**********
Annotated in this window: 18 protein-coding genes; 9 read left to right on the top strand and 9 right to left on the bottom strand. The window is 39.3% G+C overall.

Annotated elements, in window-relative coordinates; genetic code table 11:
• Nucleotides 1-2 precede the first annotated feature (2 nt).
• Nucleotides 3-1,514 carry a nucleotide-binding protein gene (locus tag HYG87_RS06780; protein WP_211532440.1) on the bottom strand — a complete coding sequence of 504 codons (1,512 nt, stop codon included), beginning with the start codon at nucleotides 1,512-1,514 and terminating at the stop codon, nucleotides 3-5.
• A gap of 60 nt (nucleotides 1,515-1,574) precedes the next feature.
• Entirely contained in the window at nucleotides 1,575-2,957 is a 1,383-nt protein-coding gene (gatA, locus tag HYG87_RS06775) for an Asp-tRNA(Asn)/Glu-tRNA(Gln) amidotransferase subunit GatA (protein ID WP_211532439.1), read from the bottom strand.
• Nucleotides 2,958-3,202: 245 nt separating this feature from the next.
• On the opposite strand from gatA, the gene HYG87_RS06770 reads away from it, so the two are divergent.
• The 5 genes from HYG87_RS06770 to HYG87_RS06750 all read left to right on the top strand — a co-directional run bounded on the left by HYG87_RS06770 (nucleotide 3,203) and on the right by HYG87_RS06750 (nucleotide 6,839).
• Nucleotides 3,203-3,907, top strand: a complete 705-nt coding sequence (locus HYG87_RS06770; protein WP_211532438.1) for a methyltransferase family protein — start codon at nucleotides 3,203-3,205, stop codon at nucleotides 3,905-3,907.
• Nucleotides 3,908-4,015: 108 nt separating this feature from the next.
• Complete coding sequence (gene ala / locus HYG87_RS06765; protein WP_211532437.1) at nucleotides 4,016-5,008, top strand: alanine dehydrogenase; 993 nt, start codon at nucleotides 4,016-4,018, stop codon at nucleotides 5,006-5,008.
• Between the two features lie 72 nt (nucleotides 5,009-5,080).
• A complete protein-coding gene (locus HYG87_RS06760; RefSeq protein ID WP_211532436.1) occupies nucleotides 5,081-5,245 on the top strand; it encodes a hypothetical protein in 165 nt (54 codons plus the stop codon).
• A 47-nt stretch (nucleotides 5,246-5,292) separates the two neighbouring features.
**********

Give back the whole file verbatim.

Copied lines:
Annotated in this window: 18 protein-coding genes; 9 read left to right on the top strand and 9 right to left on the bottom strand. The window is 39.3% G+C overall.

Annotated elements, in window-relative coordinates; genetic code table 11:
• Nucleotides 1-2 precede the first annotated feature (2 nt).
• Nucleotides 3-1,514 carry a nucleotide-binding protein gene (locus tag HYG87_RS06780; protein WP_211532440.1) on the bottom strand — a complete coding sequence of 504 codons (1,512 nt, stop codon included), beginning with the start codon at nucleotides 1,512-1,514 and terminating at the stop codon, nucleotides 3-5.
• A gap of 60 nt (nucleotides 1,515-1,574) precedes the next feature.
• Entirely contained in the window at nucleotides 1,575-2,957 is a 1,383-nt protein-coding gene (gatA, locus tag HYG87_RS06775) for an Asp-tRNA(Asn)/Glu-tRNA(Gln) amidotransferase subunit GatA (protein ID WP_211532439.1), read from the bottom strand.
• Nucleotides 2,958-3,202: 245 nt separating this feature from the next.
• On the opposite strand from gatA, the gene HYG87_RS06770 reads away from it, so the two are divergent.
• The 5 genes from HYG87_RS06770 to HYG87_RS06750 all read left to right on the top strand — a co-directional run bounded on the left by HYG87_RS06770 (nucleotide 3,203) and on the right by HYG87_RS06750 (nucleotide 6,839).
• Nucleotides 3,203-3,907, top strand: a complete 705-nt coding sequence (locus HYG87_RS06770; protein WP_211532438.1) for a methyltransferase family protein — start codon at nucleotides 3,203-3,205, stop codon at nucleotides 3,905-3,907.
• Nucleotides 3,908-4,015: 108 nt separating this feature from the next.
• Complete coding sequence (gene ala / locus HYG87_RS06765; protein WP_211532437.1) at nucleotides 4,016-5,008, top strand: alanine dehydrogenase; 993 nt, start codon at nucleotides 4,016-4,018, stop codon at nucleotides 5,006-5,008.
• Between the two features lie 72 nt (nucleotides 5,009-5,080).
• A complete protein-coding gene (locus HYG87_RS06760; RefSeq protein ID WP_211532436.1) occupies nucleotides 5,081-5,245 on the top strand; it encodes a hypothetical protein in 165 nt (54 codons plus the stop codon).
• A 47-nt stretch (nucleotides 5,246-5,292) separates the two neighbouring features.